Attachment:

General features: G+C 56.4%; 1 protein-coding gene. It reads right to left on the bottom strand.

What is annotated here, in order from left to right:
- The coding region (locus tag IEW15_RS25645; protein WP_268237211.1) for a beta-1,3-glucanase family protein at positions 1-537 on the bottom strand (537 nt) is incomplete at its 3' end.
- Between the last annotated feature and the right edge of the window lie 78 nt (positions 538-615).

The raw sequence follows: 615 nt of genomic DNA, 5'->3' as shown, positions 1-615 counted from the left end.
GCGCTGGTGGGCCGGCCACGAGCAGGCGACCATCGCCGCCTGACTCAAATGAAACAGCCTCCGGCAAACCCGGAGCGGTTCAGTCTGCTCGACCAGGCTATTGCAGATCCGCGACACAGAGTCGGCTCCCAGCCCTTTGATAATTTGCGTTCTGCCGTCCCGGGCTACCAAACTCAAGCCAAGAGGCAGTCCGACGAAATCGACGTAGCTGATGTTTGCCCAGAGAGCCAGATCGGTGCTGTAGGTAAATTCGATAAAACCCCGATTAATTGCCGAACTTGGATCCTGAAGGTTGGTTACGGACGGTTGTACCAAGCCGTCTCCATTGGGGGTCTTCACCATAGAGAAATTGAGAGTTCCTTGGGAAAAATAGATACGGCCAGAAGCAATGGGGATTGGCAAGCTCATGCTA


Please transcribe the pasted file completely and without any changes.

General features: G+C 56.4%; 1 protein-coding gene. It reads right to left on the bottom strand.

What is annotated here, in order from left to right:
- The coding region (locus tag IEW15_RS25645; protein WP_268237211.1) for a beta-1,3-glucanase family protein at positions 1-537 on the bottom strand (537 nt) is incomplete at its 3' end.
- Between the last annotated feature and the right edge of the window lie 78 nt (positions 538-615).

The raw sequence follows: 615 nt of genomic DNA, 5'->3' as shown, positions 1-615 counted from the left end.
GCGCTGGTGGGCCGGCCACGAGCAGGCGACCATCGCCGCCTGACTCAAATGAAACAGCCTCCGGCAAACCCGGAGCGGTTCAGTCTGCTCGACCAGGCTATTGCAGATCCGCGACACAGAGTCGGCTCCCAGCCCTTTGATAATTTGCGTTCTGCCGTCCCGGGCTACCAAACTCAAGCCAAGAGGCAGTCCGACGAAATCGACGTAGCTGATGTTTGCCCAGAGAGCCAGATCGGTGCTGTAGGTAAATTCGATAAAACCCCGATTAATTGCCGAACTTGGATCCTGAAGGTTGGTTACGGACGGTTGTACCAAGCCGTCTCCATTGGGGGTCTTCACCATAGAGAAATTGAGAGTTCCTTGGGAAAAATAGATACGGCCAGAAGCAATGGGGATTGGCAAGCTCATGCTA